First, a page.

jeremy's Reviews > Monsieur Pain

Monsieur Pain by Roberto Bolaño
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's review
Nov 11, 09

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bookshelves: translation, fiction
Read in November, 2009

written in the early 1980's, monsieur pain is one of bolaño's earliest works. he had previously published the story under different titles (including the elephant path) while entering it into various provincial literary competitions throughout spain (a couple of which he won). in the preliminary note to monsieur pain, bolaño indicates that the "haphazard and erratic" fate of this short novel is "recounted in a story in last evenings on earth," presumably "sensini."

based on actual events, monsieur pain is set in paris in april 1938, the month the masterful peruvian poet césar vallejo died in exile. with chronic hiccups worsening his already failing health, vallejo's wife, georgette, as noted in her real-life memoirs, contacted pierre pain, a mesmerist with whom she shared a mutual friend, to enlist his services in curing her husband. what ensues, at least in bolaño's retelling of the tale, is part detective story and part metaphysical thriller. it is difficult to tell how much of monsieur pain is a product of bolaño's imagination and how much is embellished fact.

as any reader of bolaño knows well, the late chilean author composed some excellent writing (both prose & poetry). yet while monsieur pain is no exception, as a whole it does not compare to his later, more accomplished works. it is indeed a fine read, and any bolaño devotee will, of course, greatly enjoy the work if for no other reason than to have a more complete understanding of the author and his craft. as an early example of his writing, it has much to offer, and many of the themes, character types, and literary devices bolaño would go on to employ are roughly present herein. "epilogue for voices: the elephant track" is a nazi literature in the americas-style account of each of the character's known fates. monsieur pain is, without question, worth the read, but it nowhere nears the brilliance and refinement of the savage detectives or 2666. one question does remain, however: why did bolaño choose to write about césar vallejo, an exiled south american writer who faced an early death and posthumous fame?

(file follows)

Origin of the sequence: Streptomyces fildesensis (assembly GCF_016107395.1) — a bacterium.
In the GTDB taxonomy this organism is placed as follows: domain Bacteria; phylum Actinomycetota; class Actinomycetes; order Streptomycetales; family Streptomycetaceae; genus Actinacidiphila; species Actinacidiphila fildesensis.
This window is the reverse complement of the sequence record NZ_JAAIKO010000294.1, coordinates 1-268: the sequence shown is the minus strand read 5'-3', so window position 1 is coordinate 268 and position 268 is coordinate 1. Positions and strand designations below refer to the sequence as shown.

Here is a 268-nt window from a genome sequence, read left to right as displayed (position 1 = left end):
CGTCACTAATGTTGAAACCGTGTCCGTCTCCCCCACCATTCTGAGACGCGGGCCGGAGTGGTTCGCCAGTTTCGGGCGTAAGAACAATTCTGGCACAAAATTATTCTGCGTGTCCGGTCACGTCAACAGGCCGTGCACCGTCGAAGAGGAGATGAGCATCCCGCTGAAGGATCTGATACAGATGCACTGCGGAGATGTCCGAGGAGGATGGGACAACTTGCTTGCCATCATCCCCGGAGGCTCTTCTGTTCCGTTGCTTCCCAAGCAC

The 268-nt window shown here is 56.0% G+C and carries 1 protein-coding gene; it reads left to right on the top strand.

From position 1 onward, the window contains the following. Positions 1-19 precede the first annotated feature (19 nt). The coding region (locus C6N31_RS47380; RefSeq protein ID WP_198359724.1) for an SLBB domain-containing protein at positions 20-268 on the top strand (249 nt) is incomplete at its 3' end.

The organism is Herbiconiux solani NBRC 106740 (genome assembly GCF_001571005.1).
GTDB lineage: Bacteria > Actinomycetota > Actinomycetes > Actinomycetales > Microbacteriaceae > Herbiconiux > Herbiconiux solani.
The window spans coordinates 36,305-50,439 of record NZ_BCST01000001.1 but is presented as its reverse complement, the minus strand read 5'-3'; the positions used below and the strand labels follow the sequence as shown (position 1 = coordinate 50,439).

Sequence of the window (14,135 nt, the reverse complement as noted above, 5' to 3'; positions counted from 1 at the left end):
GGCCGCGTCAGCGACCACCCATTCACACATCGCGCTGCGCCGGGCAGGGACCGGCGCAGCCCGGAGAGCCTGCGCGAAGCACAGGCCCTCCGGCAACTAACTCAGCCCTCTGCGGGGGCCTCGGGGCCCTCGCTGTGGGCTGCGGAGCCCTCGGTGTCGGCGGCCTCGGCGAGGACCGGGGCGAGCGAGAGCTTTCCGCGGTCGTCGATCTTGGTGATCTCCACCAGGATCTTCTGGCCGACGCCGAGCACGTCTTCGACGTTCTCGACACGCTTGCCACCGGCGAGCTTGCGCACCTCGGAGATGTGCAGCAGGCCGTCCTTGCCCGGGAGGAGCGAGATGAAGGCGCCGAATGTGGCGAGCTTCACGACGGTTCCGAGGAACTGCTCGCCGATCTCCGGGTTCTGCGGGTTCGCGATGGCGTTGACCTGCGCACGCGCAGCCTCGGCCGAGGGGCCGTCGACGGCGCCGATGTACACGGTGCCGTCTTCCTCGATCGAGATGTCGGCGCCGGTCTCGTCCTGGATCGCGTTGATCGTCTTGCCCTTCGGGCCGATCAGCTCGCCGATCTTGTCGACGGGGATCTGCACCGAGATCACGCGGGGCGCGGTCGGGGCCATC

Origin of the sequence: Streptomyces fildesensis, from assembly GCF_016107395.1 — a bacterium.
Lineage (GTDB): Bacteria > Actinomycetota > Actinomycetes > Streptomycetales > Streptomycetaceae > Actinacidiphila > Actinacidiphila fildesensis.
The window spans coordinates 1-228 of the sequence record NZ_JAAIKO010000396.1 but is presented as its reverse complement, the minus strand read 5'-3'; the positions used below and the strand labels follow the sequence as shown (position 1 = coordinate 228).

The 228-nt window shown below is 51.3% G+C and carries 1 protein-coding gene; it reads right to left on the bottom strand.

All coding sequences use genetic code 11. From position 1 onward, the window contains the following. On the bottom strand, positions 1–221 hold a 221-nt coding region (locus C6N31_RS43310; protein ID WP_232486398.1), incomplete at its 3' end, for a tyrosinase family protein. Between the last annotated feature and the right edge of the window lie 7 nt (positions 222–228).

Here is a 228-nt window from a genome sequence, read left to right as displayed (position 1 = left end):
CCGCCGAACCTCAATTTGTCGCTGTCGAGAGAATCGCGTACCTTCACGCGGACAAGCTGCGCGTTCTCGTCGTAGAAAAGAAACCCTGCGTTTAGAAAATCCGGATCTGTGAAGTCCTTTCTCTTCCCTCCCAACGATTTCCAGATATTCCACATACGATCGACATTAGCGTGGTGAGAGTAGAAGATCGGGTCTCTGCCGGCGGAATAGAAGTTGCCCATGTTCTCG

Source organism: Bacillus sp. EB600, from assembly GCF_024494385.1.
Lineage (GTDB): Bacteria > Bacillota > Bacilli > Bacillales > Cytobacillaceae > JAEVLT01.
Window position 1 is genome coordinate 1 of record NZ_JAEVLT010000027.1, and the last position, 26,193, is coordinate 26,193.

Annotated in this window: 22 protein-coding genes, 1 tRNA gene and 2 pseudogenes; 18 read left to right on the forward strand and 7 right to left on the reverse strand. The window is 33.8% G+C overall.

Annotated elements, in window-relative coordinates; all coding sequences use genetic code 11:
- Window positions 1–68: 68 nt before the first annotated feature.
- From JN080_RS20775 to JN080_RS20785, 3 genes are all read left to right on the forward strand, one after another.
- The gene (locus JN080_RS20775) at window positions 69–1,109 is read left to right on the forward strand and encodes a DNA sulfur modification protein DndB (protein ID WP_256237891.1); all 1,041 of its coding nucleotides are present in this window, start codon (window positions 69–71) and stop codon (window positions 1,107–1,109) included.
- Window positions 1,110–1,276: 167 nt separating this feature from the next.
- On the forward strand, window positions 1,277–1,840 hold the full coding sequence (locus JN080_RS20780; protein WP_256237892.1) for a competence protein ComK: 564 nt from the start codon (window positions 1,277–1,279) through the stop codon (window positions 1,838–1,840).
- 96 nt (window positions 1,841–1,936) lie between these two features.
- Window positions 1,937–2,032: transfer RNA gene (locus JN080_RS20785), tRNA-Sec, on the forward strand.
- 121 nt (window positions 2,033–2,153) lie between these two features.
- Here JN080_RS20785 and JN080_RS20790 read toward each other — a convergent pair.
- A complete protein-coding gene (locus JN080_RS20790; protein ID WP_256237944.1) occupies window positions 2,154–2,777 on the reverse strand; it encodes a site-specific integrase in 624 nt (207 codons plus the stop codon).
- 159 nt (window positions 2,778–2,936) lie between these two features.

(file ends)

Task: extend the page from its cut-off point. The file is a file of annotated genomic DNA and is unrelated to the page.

as with all the new directions bolaño titles (with the exception of the romantic dogs), monsieur pain was ably translated from the spanish by chris andrews.

i should say that if there was still some residue of what it would be inexact to call my fear, it was swallowed at that point by the fatalistic calm that resulted from knowing without a doubt what was producing the sound and from the resigned decision not to make any attempt to find out why. one thing at least was clear: the sound was moving intermittently in my direction. i thought: now it is following the wall, but in a while it is bound to veer toward the center, toward me. it would probably turn when it drew level with my position, but it might also continue on its way so as to approach from behind- in fact, it was bound to do that.


i admit that for a moment i did weaken; unable to bear the situation any longer, i wanted to strike the match, to illuminate the scene that i sensed was being set up around me. the darkness was so sheer, the drip moving at such a regular pace, the bath was becoming so cold and was so reminiscent of a coffin, that an act of any kind would have sufficed to fracture the desolate coherence, the twisted lucidity distilled by that sound and the warehouse. yet i made no movement.

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